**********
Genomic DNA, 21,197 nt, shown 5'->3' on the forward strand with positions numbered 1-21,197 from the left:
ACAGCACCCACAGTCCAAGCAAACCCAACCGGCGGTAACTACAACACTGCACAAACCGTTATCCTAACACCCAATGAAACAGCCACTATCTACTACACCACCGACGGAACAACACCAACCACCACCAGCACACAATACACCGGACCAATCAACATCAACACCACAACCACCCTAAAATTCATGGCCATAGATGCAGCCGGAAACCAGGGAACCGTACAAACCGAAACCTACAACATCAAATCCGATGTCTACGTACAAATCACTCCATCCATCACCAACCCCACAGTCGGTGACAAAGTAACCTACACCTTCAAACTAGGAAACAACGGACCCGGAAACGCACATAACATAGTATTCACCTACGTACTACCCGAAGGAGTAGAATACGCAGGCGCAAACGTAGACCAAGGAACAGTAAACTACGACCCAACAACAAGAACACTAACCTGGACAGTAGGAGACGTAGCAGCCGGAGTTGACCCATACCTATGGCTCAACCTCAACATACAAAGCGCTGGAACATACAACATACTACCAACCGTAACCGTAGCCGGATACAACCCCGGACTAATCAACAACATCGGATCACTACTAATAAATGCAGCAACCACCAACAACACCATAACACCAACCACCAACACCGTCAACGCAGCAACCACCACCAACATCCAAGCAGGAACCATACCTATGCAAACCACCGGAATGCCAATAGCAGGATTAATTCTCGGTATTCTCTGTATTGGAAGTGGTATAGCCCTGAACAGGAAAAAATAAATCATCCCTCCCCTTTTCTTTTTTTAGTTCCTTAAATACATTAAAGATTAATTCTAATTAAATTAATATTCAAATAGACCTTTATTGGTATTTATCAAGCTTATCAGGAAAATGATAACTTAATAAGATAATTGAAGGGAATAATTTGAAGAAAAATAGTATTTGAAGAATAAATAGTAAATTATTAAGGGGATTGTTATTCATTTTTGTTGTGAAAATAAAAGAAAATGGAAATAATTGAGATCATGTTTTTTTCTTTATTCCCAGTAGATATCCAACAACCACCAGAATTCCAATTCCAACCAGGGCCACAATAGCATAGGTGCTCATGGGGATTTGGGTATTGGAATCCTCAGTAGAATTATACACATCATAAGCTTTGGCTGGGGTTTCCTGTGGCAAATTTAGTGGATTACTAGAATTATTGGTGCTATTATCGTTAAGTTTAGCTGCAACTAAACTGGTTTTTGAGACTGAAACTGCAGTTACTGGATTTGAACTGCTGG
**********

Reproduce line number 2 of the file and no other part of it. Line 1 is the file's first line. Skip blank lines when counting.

ACAGCACCCACAGTCCAAGCAAACCCAACCGGCGGTAACTACAACACTGCACAAACCGTTATCCTAACACCCAATGAAACAGCCACTATCTACTACACCACCGACGGAACAACACCAACCACCACCAGCACACAATACACCGGACCAATCAACATCAACACCACAACCACCCTAAAATTCATGGCCATAGATGCAGCCGGAAACCAGGGAACCGTACAAACCGAAACCTACAACATCAAATCCGATGTCTACGTACAAATCACTCCATCCATCACCAACCCCACAGTCGGTGACAAAGTAACCTACACCTTCAAACTAGGAAACAACGGACCCGGAAACGCACATAACATAGTATTCACCTACGTACTACCCGAAGGAGTAGAATACGCAGGCGCAAACGTAGACCAAGGAACAGTAAACTACGACCCAACAACAAGAACACTAACCTGGACAGTAGGAGACGTAGCAGCCGGAGTTGACCCATACCTATGGCTCAACCTCAACATACAAAGCGCTGGAACATACAACATACTACCAACCGTAACCGTAGCCGGATACAACCCCGGACTAATCAACAACATCGGATCACTACTAATAAATGCAGCAACCACCAACAACACCATAACACCAACCACCAACACCGTCAACGCAGCAACCACCACCAACATCCAAGCAGGAACCATACCTATGCAAACCACCGGAATGCCAATAGCAGGATTAATTCTCGGTATTCTCTGTATTGGAAGTGGTATAGCCCTGAACAGGAAAAAATAAATCATCCCTCCCCTTTTCTTTTTTTAGTTCCTTAAATACATTAAAGATTAATTCTAATTAAATTAATATTCAAATAGACCTTTATTGGTATTTATCAAGCTTATCAGGAAAATGATAACTTAATAAGATAATTGAAGGGAATAATTTGAAGAAAAATAGTATTTGAAGAATAAATAGTAAATTATTAAGGGGATTGTTATTCATTTTTGTTGTGAAAATAAAAGAAAATGGAAATAATTGAGATCATGTTTTTTTCTTTATTCCCAGTAGATATCCAACAACCACCAGAATTCCAATTCCAACCAGGGCCACAATAGCATAGGTGCTCATGGGGATTTGGGTATTGGAATCCTCAGTAGAATTATACACATCATAAGCTTTGGCTGGGGTTTCCTGTGGCAAATTTAGTGGATTACTAGAATTATTGGTGCTATTATCGTTAAGTTTAGCTGCAACTAAACTGGTTTTTGAGACTGAAACTGCAGTTACTGGATTTGAACTGCTGG